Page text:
Chicago, May 2008
At IML this year I passed my fifth anniversary of winning the contest, which gave me an excuse to look back at all the places I've visited. In the last five years I've travelled 62 times to events outside my home town in 33 different cities. I've visited 10 countries (USA, UK, Belgium x 2 , Canada x 2, Germany x 2, Iceland, Italy, the Netherlands, Norway and Switzerland) and 17 American States (CA, CO, DC, FL, GA, HI, IL, IO, KS, LA, MI, MN, MO, NE, OH, OK and TX). The city I've visited the most outside London is Chicago (14 times) and Dave has accompanied me on 19 occasions, just under a third of the total.
A few people have asked if I have any advice for contest winners and other international travellers, so here are some of the things I've learned from my experiences...
There are a few things I definitely won't do: attend parties where people are wearing Nazi symbols; give away used underwear or jockstraps; frontal nudity; or assist a fundraiser that contains barebacking videos. I understand the difference between fantasy and reality, and that you shouldn't censor people's private fantasies. However, as a public figure you have to consider the damage done to your reputation if someone published a photo of you surrounded by people wearing swastikas, or the confusion in people's minds if you tried to raise money for HIV prevention using DVDs endorsing the main way in which HIV is transmitted.
The side of being an IML you don't see
Whoever books your flights, it is worth requesting that you travel via the same airline each time and register for their frequent flier scheme. Airmiles are given to the person who makes the trip, not the person who booked the flights. The points soon rack up and enable you to jump queues and use private lounges at airports, or request seating upgrades. If the organisers want to book you on a different airline ask if you could pay the difference to travel with the airline of your choice.
If you're crossing the Atlantic I've found it better to travel west on a daytime flight and take naps on the plane, as you're asking your body to stay up late at the other end. I prefer to travel east on an overnight flight, when you would otherwise lose a night's sleep. On east-bound flights I have a big meal at the airport after checking in, take a melatonin tablet at the gate and then sleep the whole flight back home - asking the crew not to wake me for meals. (I once travelled from the US to the UK on a daytime flight and it screwed up my body clock completely.)
One month before the event
If you'll be presenting any workshops then forward your handouts to the organisers at least a month in advance, which will give them time to make copies for you. It will also show them that you're taking your responsibilities seriously.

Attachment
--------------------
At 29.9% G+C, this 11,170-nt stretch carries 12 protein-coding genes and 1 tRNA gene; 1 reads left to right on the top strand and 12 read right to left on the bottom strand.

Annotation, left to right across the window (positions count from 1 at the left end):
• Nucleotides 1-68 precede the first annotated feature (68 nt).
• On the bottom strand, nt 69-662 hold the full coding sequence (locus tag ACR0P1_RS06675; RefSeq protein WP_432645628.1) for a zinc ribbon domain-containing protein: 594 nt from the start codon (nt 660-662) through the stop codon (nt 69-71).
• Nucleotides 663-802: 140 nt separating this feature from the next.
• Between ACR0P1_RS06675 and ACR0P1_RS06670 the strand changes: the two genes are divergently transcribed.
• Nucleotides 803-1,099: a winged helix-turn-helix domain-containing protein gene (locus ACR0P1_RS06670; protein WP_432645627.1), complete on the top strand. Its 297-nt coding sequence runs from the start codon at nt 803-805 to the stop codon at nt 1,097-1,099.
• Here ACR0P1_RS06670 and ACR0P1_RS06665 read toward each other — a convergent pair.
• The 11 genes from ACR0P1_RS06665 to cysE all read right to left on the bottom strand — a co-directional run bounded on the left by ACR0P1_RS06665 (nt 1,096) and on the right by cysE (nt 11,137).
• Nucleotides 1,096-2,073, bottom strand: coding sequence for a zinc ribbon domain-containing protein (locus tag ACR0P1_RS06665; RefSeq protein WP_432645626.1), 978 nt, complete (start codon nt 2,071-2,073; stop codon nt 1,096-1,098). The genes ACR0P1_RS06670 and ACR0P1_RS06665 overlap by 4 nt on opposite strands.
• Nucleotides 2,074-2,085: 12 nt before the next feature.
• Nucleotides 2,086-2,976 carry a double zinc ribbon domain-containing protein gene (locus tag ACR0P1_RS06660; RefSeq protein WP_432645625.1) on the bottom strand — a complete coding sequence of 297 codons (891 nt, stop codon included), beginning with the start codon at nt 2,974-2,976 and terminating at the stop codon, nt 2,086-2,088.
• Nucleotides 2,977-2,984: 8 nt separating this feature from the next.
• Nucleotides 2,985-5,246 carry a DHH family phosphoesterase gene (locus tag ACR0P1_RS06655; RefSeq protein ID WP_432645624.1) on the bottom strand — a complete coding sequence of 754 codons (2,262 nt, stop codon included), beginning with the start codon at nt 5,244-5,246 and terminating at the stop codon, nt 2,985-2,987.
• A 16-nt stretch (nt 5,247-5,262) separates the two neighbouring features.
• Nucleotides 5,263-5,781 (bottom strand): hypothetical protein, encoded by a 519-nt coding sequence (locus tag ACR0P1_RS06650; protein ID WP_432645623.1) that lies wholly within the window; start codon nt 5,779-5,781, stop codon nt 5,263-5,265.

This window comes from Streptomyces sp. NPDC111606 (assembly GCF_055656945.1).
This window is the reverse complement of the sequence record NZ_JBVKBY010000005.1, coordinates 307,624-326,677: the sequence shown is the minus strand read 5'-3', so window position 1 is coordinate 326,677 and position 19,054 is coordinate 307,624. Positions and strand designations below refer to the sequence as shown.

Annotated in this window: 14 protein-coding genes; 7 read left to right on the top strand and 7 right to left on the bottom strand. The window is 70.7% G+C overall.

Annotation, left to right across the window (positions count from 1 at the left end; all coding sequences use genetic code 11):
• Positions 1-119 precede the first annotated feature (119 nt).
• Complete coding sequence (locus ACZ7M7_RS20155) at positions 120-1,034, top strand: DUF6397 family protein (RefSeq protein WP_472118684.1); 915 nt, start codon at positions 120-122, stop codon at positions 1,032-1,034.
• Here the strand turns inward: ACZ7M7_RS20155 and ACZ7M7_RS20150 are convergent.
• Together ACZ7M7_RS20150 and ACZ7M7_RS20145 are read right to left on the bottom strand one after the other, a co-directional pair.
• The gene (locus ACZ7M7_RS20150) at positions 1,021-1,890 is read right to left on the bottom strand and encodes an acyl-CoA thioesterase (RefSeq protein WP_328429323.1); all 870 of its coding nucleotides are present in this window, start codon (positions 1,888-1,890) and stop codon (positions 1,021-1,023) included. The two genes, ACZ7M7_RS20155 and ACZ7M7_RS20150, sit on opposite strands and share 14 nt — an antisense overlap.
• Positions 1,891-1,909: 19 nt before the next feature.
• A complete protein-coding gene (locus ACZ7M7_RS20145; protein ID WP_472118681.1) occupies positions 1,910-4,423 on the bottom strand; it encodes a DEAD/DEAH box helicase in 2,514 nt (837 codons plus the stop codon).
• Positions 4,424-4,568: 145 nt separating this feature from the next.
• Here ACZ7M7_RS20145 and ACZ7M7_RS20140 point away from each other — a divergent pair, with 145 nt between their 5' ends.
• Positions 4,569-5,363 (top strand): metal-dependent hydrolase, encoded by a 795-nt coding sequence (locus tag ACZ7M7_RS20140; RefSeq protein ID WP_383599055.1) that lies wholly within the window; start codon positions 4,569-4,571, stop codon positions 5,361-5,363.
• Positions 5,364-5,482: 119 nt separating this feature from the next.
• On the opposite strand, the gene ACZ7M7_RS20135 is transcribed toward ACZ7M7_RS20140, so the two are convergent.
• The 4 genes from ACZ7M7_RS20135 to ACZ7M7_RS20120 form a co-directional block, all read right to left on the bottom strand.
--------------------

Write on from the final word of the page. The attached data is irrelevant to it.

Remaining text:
If you'll be the master of ceremonies for a leather contest then make sure the running order has been approved (if they don't have one yet you could suggest one of your own) so that you can start writing your script. Make sure you know who all the judges and entertainment acts are so that you can email them and ask for short biographies or put their names into an online search engine and write introductions for each one. Don't rely on the event sending you judges' bios or contestant entry forms - sometimes these are copied so late in the day that you don't receive them.
One week before you leave
Check that your flight times haven't moved. Airlines are meant to send out an email alert when this happens, but if someone else booked the flights for you they may not have forwarded the email on - or the email may have been caught in a spam filter.
If you need a particular diet, contact the airline and make sure that any special meals you've requested are confirmed as part of your booking. Once you reach the check-in desk it will be too late to request one and you'll have a very hungry flight.
Make sure that you have some local currency. Better to find a "commission free" method of exchanging currency before you leave home than use an ATM at the hotel and have to pay lots of extra bank charges.
Check that your travel insurance is up to date and any phone numbers you need to call in an emergency haven't changed.
Photography tip: Make sure you taste good!
At the event: dealing with photographers
If you're faced with a barrage of photographers all shouting for your attention, make sure you smile at the biggest cameras first. That usually covers the official photographer and any professional members of the press.
Unless there's a good reason, try to avoid wearing glasses or a Muir cap if you're going to be photographed. Photographers want to be able to see your eyes.
Find a way to look as if you're having fun. As a general rule open-mouthed smiles are better (unless you have very bad teeth).
If there's only one photographer and you're getting tired of smiling or looking into bright lights, ask if he or she could give you a 3-2-1 countdown so that you can look fresh when they take the picture.
Most importantly: If you are part of a group on stage having your photo taken for a large number of cameras simultaneously, feel free to rally the group to look at one camera at a time. Listen to what the photographers are shouting and try and co-ordinate the group to help - otherwise no-one will get a good picture.
Always remember to thank the organisers for inviting you, along with anyone else who helped (e.g. contributed towards your costs/ collected you from the airport etc.)
If you're writing a report about the event for your blog, website or press outlet make sure you get permission from everyone you mention that they're happy to be included. Some events would rather be under the radar, or at least be given the opportunity to correct what you intend to say about them.
Have fun, look after yourselves and the people you play with.
International Mr Leather 2003